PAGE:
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A faster/nicer/smoother way to store x/y values when plotting to a graph

Hi guys,

I made a small application which plots some realtime data to a graph. For performance reasons I don't plot every point, but I collect the data and every 0.1s I send all collected data for each line using float arrays.
Unfortunately I'm not very used to all that stuff, so my first approach is rather humble...
Right now, in my class constructor define some float arrays with a fixed size:
                m_fX      = new float[25];
      m_fY1      = new float[25];
      m_fY2      = new float[25];
      m_fY3      = new float[25];
      m_fY4      = new float[25];
      m_fY5      = new float[25];
      m_fY6      = new float[25];
      m_fY7      = new float[25];
      m_fY8      = new float[25];
      m_fY9      = new float[25];
      m_fY10      = new float[25];

When the data comes in I fill the arrays and count the number of runs.
Every 0.1s all stored data has to be sent to the graph.

float* tempX = new float[m_iRuns];            // create temp X array, m_iRuns is the counter for the number of values stored in each array
float* tempY = new float[m_iRuns];            // create temp Y array

for (j=0; j<m_iRuns; j++)
     tempX[j] = m_fX[j];                            // copy X to new X array



for(int i = 0; i < m_iNumberOfGraphs; i++)
{
      switch(i)
            {
            case 0:
            {
                      for (j=0; j<m_iRuns; j++)
                  tempY[j] = m_fY1[j];      
                  plot(tempX, tempY);
            }
            break;
            case 1:
            {
                  for (j=0; j<m_iRuns; j++)
                        tempY[j] = m_fY2[j];      
                  plot(tempX, tempY);
            }
            break;
                 (....)
      }
// Clean up
delete[] tempX;
delete[] tempY;
tempX = NULL;
tempY = NULL;
m_iRuns = 0;     // reset counter

After that is done the counter is set back to 0 and the whole things starts again.

For a first approach/testing basic functionality that was asbolutely OK, wasn't much work etc. but I would like to avoid all that heavy copying... I think doing it in a smoother way would enhance performance etc.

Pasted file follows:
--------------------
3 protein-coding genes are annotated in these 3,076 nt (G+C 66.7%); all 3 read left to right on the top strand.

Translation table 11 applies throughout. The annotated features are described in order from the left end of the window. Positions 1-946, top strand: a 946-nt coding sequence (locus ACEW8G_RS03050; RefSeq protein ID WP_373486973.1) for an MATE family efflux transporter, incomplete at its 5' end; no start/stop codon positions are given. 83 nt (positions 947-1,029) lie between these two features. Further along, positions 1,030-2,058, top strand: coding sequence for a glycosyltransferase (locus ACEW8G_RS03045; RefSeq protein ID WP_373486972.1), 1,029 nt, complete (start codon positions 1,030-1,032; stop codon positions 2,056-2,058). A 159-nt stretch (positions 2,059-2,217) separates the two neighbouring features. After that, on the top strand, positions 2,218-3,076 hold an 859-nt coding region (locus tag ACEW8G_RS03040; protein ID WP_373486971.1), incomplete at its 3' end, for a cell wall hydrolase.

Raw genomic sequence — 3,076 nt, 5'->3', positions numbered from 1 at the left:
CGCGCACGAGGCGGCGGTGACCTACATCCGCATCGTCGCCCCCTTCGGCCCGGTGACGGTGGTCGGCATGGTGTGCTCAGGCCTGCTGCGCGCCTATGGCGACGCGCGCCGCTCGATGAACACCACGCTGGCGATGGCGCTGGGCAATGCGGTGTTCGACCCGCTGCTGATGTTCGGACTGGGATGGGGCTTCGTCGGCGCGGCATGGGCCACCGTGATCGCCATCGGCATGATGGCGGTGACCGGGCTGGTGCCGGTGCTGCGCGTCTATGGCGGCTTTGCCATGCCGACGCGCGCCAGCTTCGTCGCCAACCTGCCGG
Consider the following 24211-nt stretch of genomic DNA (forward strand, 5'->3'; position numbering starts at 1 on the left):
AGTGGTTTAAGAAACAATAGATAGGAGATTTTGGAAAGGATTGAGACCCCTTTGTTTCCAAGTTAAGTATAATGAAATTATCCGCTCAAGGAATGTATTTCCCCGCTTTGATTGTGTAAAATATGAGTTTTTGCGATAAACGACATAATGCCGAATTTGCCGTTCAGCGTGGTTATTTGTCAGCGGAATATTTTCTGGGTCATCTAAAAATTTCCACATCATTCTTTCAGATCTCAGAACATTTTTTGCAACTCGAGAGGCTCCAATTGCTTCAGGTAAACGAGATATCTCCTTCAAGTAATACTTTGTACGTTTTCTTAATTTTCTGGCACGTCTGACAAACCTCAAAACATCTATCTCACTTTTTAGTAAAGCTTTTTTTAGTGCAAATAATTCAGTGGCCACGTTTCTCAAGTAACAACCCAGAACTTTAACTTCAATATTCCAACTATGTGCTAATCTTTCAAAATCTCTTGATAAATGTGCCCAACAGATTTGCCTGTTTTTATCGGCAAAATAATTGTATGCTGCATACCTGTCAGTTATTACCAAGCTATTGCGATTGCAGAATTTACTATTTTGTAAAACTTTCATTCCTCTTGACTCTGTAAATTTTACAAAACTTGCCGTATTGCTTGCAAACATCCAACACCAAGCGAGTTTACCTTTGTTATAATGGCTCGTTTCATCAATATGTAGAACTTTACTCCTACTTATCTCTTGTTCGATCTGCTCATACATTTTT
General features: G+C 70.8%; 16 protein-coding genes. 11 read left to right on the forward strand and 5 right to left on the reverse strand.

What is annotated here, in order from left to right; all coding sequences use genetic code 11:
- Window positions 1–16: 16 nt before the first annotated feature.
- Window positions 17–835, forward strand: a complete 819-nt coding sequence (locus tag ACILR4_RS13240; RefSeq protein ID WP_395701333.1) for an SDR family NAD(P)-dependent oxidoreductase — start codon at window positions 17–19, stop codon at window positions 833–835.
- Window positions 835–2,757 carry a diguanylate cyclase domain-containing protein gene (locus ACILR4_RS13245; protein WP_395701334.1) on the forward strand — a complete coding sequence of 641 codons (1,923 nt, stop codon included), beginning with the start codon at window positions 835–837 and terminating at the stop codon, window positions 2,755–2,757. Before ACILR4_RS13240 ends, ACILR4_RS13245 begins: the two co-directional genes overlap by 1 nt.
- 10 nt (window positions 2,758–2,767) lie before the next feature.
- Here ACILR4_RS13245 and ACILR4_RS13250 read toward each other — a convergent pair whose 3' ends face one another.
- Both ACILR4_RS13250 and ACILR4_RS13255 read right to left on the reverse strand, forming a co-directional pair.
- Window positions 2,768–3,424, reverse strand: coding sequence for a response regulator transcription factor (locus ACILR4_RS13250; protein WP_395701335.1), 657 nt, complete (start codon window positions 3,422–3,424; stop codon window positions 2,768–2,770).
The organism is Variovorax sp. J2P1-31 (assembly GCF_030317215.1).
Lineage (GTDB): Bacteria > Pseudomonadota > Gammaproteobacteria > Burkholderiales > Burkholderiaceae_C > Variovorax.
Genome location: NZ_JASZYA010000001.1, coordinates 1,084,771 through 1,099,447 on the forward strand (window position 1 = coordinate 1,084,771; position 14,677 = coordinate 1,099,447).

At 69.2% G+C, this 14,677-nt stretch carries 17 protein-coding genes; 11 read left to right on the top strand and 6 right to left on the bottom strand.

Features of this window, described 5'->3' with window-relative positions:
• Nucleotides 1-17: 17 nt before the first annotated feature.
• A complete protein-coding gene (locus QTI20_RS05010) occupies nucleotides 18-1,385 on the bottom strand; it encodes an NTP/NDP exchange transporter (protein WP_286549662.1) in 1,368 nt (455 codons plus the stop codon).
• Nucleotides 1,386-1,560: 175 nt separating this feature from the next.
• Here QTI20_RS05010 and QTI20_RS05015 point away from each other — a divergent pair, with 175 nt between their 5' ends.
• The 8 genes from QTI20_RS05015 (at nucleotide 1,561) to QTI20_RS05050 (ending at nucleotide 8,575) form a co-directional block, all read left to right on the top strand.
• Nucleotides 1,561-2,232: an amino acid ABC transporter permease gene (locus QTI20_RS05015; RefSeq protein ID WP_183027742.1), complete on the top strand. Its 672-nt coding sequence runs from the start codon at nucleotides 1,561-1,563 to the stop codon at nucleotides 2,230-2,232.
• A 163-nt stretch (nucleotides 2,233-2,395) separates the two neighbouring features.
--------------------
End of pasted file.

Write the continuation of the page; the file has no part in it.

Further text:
Any suggestions?

Regards,

TE
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TError104
Asked:
TError104
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1 Solution
 
NawalKishore1976Commented:
Why you using the temp array? You can directly manipulates the main array:

Instit of using so many vaiables, you can also use 2 dimen array.

You can also use vector to avoid the memory leak, minimum space and performance
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MatrixDwellerCommented:
Exacly what NawalKishore1976 said. Instead of creating new temp arrays just use the existing ones. I assume that they would change every time. At the end of the loop just call ZeroMemory on each array to reset the data to be safe. Use your m_iRuns counter in your loops so that you know where the bounds are. I assume that you will never go over 25?

for(int i = 0; i < m_iNumberOfGraphs; i++)
{
     switch(i)
     {
          case 0:
          {      
               plot(m_fX, m_fY1);
          }
          break;
          case 1:
          {
               plot(m_fX, m_fY2);
          }
          break;
                 (....)
     }
}
m_iRuns = 0;     // reset counter
::ZeroMemory( m_fX, sizeof(float) * 25 );
::ZeroMemory( m_fY1, sizeof(float) * 25 );
...etc...


You could also use a multi-dimensional array for your Y's like:
...
float** m_yArray;
...
m_yArray = new float*[9];
for( int i = 0; i < 10; ++i )
      m_yArray[i] = new float[25];

then access them like:

plot( m_fX, m_yArray[0] ); //used to be m_fY1;
m_yArray[0][0] would be like your m_fY1[0] etc.

then make sure to delete it in your destructor like:

for( int i = 0; i < 10; ++i )
      delete [] m_yArray[i];
delete [] m_yArray;

Other tips to speed things up could be inlining yor plot function, using threads, etc.
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TError104Author Commented:
Hi MatrixDweller,

thanks for that points. I have one issue, I don't really understand. When setting up an array of 25 float values, isn't it a problem when only 15 are filled with data (that's why I did the copying to the new temp. arrays). I mean, how are (in case 15 are filled) the remaining 10 handled? Please clarify that for me.

Another point is, what does "inlining" the plot function mean?

Regards,
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MatrixDwellerCommented:
If they are declared they would just stay empty. Ideally the arrays would be sized exactly and you can write a dynamic array class to acommodate that, but it would sacrafice speed and since your arrays aren't huge I wouldn't worry about  their size. MFC has the CArray class and there are hundreds of examples on the internet of templated dynamic array classes.

In your example, you would need to make sure you didn't read past element 15. You know what that magic number is which is m_iRuns. The extra 10 elements in the array would just be ignored by your program. The only danger in your case is if you for some reason read past m_iRuns but since we zero the memory it would just be 0.0f.

Inlining is a compiler optimization that when assembling your code places functions inline where they were called, similar to a macro. This link has much more info on the subject

http://software.allindiansite.com/cfaq/inline-functions.html

You may also want to check out your compilers other optimizations available to you. Using the SIMD optimizations for processors, like SEE for P3 or SSE2 for P4, can speed up floating point operations big time.
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